I said how important it was to channel that creativity into more constructive areas. The guard looked dubious and replied, “It is probably too late for many of these prisoners, better to start with kids still in school. But that’s why people like you are here. To help them be more positive.”

We asked if we could take a few pictures in front of the sign outside the gate before we entered. The guard came around the gate with us and zoomed in and out, trying several angles to get the perfect shot, first with flash, then without. Then he had us move to the other side of the sign and went through the whole process again. I was touched by his generosity and care because he came across as pretty gruff at first. I guess prison guards have to do that.

Jun asked if we could still go in after the stabbing, and the guard nodded. We walked through the staff parking lot toward the main entrance. I admired the white stucco Spanish architecture of the prison, its outer walls decorated with rows of beautiful blue tiles. The watch tower loomed over the several-story structure.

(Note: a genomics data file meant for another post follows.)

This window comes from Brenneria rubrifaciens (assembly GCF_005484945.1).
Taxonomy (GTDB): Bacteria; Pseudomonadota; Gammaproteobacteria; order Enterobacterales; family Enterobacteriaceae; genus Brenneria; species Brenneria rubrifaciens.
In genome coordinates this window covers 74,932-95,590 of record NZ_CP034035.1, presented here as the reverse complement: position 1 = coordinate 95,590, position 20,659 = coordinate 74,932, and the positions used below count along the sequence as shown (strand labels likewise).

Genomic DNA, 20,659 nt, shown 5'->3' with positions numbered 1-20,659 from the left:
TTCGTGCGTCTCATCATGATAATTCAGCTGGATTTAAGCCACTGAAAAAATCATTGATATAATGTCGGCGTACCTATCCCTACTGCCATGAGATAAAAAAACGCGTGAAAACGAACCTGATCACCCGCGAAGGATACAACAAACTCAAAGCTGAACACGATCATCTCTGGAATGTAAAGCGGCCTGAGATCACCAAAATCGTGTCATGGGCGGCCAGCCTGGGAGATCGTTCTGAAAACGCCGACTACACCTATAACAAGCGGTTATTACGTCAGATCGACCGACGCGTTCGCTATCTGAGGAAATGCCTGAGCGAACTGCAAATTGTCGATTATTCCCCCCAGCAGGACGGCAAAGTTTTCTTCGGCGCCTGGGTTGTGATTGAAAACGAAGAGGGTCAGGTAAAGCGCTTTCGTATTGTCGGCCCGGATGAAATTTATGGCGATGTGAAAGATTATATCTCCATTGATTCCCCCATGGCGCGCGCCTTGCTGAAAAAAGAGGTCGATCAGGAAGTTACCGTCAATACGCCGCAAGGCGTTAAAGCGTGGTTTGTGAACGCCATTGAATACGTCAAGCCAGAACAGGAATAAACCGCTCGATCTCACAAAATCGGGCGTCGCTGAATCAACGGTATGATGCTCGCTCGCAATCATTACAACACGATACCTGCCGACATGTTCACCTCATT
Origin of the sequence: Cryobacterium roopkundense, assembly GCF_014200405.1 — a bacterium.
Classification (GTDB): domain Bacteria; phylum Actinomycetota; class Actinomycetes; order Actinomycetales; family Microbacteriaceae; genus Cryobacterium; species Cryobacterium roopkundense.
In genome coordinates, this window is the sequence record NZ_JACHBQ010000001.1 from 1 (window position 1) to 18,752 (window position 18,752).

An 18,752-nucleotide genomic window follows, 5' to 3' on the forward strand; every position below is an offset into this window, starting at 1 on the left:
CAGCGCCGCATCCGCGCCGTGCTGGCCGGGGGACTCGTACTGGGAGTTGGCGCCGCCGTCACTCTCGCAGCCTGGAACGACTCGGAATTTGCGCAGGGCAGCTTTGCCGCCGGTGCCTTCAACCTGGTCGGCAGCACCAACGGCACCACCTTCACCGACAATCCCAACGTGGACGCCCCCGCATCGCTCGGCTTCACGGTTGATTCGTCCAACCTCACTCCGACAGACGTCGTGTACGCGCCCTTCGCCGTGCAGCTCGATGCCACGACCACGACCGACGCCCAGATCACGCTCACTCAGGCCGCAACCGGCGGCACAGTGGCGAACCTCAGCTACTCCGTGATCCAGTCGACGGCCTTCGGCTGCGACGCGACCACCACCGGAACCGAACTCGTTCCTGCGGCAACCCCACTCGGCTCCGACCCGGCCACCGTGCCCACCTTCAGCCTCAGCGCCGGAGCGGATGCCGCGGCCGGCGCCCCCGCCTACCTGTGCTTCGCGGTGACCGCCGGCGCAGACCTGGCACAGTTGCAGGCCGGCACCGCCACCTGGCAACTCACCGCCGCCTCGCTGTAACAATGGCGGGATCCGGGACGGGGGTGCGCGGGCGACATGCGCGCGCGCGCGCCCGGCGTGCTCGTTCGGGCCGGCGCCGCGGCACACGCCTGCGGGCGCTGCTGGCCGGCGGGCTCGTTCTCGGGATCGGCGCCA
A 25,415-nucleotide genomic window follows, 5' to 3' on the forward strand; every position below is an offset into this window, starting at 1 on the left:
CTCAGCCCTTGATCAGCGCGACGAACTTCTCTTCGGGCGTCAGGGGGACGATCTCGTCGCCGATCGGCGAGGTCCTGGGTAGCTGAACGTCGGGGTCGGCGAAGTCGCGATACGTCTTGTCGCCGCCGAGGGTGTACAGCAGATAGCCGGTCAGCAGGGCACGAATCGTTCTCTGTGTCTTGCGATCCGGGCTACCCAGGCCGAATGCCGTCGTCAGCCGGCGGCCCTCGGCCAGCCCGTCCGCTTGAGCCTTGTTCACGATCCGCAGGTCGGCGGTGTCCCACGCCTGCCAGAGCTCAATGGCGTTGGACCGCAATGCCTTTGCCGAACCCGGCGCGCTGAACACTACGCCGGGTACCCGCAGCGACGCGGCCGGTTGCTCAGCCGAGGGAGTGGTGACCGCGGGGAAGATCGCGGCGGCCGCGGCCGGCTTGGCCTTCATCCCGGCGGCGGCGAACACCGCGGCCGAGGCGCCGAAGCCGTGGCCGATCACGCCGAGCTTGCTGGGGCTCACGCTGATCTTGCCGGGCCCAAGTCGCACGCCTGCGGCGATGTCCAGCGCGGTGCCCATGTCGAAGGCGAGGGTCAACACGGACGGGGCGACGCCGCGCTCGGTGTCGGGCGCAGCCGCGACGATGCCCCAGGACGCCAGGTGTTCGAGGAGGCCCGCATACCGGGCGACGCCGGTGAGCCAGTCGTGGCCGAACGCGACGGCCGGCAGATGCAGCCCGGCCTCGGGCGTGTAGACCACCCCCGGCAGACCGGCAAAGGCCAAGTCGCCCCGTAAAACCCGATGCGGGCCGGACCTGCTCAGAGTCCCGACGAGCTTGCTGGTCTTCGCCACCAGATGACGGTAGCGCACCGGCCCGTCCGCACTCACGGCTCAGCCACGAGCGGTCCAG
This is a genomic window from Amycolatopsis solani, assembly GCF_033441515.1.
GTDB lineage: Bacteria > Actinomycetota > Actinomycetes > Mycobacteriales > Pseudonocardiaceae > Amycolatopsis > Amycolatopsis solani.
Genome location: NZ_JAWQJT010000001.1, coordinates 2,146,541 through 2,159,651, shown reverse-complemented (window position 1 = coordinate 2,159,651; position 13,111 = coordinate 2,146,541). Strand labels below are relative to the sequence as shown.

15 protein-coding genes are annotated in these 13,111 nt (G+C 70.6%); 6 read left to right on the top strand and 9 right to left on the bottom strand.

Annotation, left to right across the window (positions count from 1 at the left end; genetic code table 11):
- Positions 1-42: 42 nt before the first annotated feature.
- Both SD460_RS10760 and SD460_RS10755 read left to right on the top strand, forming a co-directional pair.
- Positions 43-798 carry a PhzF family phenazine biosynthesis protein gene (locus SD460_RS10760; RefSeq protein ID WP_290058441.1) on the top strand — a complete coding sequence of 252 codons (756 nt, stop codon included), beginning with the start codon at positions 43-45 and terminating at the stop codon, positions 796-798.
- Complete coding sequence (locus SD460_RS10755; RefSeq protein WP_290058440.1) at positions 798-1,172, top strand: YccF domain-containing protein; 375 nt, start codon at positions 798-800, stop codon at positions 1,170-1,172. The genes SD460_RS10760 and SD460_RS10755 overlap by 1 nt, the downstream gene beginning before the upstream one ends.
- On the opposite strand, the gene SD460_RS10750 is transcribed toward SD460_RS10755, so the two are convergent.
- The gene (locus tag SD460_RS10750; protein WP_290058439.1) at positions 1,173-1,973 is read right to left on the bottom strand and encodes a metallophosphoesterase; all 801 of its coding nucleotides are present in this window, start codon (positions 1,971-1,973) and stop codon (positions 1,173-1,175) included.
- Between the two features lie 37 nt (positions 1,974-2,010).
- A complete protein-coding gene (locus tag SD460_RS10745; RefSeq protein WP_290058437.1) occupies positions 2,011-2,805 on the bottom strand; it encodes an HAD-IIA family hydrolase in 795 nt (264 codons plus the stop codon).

We signed in and showed IDs a second time to a younger Caucasian guard who stamped neon numbers across our wrists and allowed us to pass through one gate. Then we showed our IDs to a third older Latino guard sitting behind a glass window, and he let us in through the final gate. We entered a beautiful, grassy courtyard. Men were sitting on the ground near a guard station. We signed in yet again and let a pretty African-American woman guard know we were heading toward the Buddhist sitting group.

Jun explained that all the men were sitting on the ground because of the recent stabbing. On an alert, inmates have to sit down wherever they happen to be. (This was also the reason many of the men couldn’t get to the sitting group that night.) The men sitting down were friendly and seemed relaxed, sharing in soft, mellow voices. The two closest to us were African-American, one older, another younger. We exchanged a smile and turned to enter what Jun told me was the Muslim prayer room, which the Buddhist sitting group was allowed to use every Sunday night.